The Atom 2

Jean and Ray were happy with each other in every respect except their differing attitudes to wedding proposals. There was none of Iris West’s continued exasperation, nor of Carol Ferris’s preference for a glamour figure. Jean and Ray had something both wanted. Marriage was only a matter of time. In the end, it took to issue 26 before the momentous moment came. The couple meet counsellors who talk of relationships changing. It’s Ray’s proposal day, but his latest case has him distracted and he drops Jean off without a word, sending the poor girl into a panic. Because she does love him, and if he’s starting to cool off, because of her constant rejection of him, she’s thrown into a sudden panic at the thought that she might lose him.
In the end, when she catches up to him, she tearfully apologises for all her refusals and suggests that if he were to ask her again… Ray goes for it immediately. Jean says yes, and the two kiss enthusiastically. In fact, they go on kissing at every possible opportunity, and on a couple of occasions, when Jean fears Ray to be dead, or seriously injured, her anxious panic and the sheer relief of him being ok make this by far the most immediate and sweet of loves.
Though Kane and Giella were common to both series, the art on The Atom was very different. The Atom’s small stature, his ability to shift it at an instant’s notice, his judo-throws and punches on crooks twelve times his height shared the same balletic nature at times, but avoided the force and violence Kane tried to impart to his other series.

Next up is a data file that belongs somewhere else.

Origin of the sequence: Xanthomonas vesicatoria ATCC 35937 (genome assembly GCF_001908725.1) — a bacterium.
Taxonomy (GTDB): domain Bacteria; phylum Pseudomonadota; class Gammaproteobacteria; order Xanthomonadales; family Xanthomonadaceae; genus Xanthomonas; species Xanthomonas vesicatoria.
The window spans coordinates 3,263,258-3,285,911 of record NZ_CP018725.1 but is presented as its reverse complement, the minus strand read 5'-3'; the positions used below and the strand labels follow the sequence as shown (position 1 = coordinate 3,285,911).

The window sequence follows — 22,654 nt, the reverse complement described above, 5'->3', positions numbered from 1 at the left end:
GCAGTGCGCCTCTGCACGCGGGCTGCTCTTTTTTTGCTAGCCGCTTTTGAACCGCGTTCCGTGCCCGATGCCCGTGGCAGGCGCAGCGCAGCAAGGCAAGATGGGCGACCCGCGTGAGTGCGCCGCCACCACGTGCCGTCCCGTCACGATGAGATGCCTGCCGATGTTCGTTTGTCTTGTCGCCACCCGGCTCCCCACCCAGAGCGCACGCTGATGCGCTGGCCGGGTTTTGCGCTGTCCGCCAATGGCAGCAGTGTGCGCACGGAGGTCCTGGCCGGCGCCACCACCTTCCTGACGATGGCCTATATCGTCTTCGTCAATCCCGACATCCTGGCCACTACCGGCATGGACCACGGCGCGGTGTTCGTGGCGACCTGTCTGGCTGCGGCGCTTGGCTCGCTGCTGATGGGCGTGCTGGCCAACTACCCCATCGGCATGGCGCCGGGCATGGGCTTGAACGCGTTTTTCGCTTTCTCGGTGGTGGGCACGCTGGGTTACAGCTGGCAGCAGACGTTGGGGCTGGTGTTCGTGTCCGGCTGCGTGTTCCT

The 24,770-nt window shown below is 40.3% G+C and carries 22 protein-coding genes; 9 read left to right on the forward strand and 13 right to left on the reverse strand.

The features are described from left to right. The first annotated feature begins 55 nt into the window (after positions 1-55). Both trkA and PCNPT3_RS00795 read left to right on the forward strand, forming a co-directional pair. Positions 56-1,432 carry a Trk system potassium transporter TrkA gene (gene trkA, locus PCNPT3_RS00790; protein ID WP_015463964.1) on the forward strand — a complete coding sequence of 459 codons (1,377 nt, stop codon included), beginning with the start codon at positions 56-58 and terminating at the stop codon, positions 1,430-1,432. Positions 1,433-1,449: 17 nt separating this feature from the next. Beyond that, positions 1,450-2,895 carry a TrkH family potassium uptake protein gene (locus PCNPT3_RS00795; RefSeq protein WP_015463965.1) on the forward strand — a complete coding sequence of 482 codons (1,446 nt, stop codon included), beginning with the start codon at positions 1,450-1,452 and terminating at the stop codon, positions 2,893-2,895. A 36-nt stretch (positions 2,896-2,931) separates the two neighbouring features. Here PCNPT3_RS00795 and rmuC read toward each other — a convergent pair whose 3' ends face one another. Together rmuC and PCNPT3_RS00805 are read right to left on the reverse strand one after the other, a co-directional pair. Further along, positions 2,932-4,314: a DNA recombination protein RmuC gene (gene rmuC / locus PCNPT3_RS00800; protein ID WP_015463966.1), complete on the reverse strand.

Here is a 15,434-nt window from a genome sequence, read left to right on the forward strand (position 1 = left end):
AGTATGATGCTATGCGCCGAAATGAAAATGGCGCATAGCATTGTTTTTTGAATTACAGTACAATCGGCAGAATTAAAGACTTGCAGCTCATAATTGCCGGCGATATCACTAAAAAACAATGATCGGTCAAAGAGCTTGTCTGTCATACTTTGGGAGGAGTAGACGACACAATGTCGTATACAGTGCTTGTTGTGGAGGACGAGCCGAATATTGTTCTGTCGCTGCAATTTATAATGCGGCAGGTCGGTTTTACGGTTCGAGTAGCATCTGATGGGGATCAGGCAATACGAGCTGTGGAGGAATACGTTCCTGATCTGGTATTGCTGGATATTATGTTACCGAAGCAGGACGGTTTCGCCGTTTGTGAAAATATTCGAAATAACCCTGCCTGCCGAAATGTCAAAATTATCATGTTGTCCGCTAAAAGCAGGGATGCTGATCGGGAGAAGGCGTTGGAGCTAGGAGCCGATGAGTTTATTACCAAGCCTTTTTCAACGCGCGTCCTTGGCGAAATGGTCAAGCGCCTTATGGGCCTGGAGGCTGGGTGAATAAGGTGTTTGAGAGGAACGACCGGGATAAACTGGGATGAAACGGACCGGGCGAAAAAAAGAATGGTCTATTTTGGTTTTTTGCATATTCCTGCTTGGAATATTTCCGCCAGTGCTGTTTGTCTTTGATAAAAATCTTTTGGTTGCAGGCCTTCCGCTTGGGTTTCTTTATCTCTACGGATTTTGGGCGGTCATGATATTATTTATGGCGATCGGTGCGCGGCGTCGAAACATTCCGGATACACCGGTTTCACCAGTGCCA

Nor did The Atom develop even as much of a rogue’s gallery as Green Lantern, his principal recurring foe being Chronos, the Time-Thief, who brought a scientific ingenuity to their battles. On the other hand, where Hal Jordan had his Jordan Brothers back-ups, The Atom had Ray Palmer’s former mentor, Professor Alpheus Hyatt and the Time Pool, enabling The Atom to drop into the past and meet with all manner of historical figures that you just wouldn’t expect a superhero to have anything to do with.
There were even a couple of entertaining if not spectacular team-ups with Al Pratt, one involving Jay Garrick’s old foe, The Thinker, looking completely different, and the other some bizarre ageing and juvenating scrapes back and forth across Earths 1 and 2.
The abrupt switch to Sekowsky, who was used to The Atom from Justice League of America but not one-tenth as suitable for him in his solo book, came as a considerable and unpleasant shock. But as this was the last solo solo issue of the series, let’s divert from here to Hawkman’s series.

Hawkman

Hawkman

The Winged Warrior may have only been a tad less popular in the Forties than his stable-mate The Flash, and indeed may have only been denied a series of his own by the Second World war and paper-restrictions forbidding launching any new series, but when Julius Schwartz chose him to revive, Hawkman ended up with the longest, slowest and meandering path to his own series of them all, and the shortest run, only 27 issues.